There’s a quote from Steve Jobs which I use often to kick-off my brand positioning presentations:
It’s a complicated and noisy world, and we’re not going to get a chance to get people to remember much about us. No company is. So, we have to be really clear about what we want them to know about us.
And, along the same thinking of information reduction, as much as I’ve pondered on the three bullet-point rule advocated by many PowerPoint devotees, they might have a valid argument. Whilst it’s debatable if three is the magic number, to ask someone to engage with up to a possible ten valid points on how great your company is, might be staring defeat in the face.
I question that Steve Jobs was a disciple of PowerPoint – more a Key Note kind of guy – however the central premise of keep it short does form a valid proposition in brand positioning through a succinct set of brand values that ideally act as the “operating instructions” of the company.
In 2015 I identified the brand values of leading investment companies. Fin published the results called ‘This year’s branding must-haves’. Q1 2018 seemed a good a time to take another look at the investment industry’s brand values and explore any shift in how companies describe their business culture to an investor, employee, or external stakeholder.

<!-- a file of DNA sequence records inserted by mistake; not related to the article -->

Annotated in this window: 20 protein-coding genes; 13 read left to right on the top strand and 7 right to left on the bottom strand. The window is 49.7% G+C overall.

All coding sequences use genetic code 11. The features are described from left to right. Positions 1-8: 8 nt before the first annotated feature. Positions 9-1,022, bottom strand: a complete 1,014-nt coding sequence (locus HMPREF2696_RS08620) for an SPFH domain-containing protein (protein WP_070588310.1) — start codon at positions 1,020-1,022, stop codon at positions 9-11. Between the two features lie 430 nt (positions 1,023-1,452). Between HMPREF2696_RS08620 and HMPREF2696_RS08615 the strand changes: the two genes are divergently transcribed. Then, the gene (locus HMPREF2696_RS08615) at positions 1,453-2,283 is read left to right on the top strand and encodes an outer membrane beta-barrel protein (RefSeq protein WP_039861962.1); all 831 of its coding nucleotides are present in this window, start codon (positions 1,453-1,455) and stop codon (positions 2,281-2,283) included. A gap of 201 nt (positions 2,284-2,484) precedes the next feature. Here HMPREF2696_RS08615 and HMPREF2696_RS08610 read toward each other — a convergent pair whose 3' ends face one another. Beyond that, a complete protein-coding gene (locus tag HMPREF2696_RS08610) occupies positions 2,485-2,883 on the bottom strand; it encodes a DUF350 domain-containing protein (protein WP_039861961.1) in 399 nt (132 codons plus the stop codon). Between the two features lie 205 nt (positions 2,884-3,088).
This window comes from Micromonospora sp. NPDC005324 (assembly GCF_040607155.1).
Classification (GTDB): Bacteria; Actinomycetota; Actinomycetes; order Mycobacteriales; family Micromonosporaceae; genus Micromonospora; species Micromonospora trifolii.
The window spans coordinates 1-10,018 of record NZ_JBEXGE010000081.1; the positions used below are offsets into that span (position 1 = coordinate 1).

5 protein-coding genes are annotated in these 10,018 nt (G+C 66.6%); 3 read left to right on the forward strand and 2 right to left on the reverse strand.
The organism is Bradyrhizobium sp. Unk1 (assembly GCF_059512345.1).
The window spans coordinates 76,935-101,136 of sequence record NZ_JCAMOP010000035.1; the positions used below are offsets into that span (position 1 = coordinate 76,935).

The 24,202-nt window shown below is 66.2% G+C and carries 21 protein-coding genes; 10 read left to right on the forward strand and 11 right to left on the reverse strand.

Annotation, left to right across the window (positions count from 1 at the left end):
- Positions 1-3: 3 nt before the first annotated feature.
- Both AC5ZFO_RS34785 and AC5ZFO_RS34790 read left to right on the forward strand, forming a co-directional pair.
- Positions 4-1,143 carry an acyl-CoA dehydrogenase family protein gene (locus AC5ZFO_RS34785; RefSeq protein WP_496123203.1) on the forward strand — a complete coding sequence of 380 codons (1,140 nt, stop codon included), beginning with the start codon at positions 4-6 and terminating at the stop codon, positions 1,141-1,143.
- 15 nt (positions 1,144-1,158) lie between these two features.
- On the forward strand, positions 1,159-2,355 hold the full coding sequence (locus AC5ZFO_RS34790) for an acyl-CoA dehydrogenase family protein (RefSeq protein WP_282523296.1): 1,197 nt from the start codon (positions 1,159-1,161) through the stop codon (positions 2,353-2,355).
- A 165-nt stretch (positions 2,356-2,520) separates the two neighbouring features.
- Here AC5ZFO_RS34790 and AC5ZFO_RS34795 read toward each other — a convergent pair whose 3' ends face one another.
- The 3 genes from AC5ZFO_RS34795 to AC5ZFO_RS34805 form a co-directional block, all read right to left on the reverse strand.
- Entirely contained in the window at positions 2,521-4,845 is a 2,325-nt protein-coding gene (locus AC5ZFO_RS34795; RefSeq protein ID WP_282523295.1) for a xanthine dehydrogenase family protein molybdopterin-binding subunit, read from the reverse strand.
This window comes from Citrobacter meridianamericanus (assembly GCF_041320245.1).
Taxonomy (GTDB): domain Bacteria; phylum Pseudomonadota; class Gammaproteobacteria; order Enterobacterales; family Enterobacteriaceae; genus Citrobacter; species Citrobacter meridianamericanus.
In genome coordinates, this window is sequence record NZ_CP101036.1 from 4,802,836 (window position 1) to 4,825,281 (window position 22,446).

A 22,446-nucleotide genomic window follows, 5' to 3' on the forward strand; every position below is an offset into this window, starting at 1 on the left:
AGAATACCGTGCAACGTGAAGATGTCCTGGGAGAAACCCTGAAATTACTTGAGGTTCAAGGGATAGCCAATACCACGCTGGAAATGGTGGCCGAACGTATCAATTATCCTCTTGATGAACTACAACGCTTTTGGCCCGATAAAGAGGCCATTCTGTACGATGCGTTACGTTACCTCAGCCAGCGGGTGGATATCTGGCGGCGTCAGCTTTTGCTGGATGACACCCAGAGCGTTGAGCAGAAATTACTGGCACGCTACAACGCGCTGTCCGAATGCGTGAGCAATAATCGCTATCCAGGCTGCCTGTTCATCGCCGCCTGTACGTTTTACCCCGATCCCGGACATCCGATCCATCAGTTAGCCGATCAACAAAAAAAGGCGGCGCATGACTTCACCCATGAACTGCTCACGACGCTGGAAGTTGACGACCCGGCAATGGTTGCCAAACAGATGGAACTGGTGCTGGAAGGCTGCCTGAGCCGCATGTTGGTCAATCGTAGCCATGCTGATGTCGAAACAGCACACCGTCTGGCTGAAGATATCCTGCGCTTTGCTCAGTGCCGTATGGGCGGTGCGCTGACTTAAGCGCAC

As in 2015 I reviewed the top 50 asset managers, listed by IPE and ranked by AUM. Other than a few who climbed or fell a position or two, or through M&A now appeared co-joined, the majority of companies remain today as they did in 2015.
Through desk research within each investment company’s website I noted the given brand values, which at times were upfront and in the ‘shop window’, but in some, deep within the site. And, as I also identified in 2015, at times the values were within the Careers section. Unfortunately, one or two companies defeated my best endeavours to track down their brand values.
At the time I noted that:
Performance and Innovation have been knocked off the top spot [from my pre-2015 informal research], whilst Client First remains a strong favourite. What is very telling is the dominance of Teamwork and Integrity. Is this a wider example of our own experience of an attempt to use the brand to counter the concerns from investor and public alike of financial services losing its moral compass, and the highly publicised ungoverned maverick acting outside of the team?
An indication that the brand values were, perhaps, being used to embrace concerns and drivers in the wider society.
In Q1 2018, the top 5 brand values cited were, in order of frequency: Integrity, Teamwork, Client-first, Excellence, and Innovation. The first three values outscoring massively numbers four and five.
So up the ranking goes ‘Integrity’ and down goes ‘Teamwork’. ‘Innovation’ and ‘Client-first’ are hanging onto their top five place. ‘Performance slips out of the top five into number six, to be replaced with ‘Excellence’ which in 2015 was tenth in the list.
To read the full report, you can view a PDF version via the download button (top right).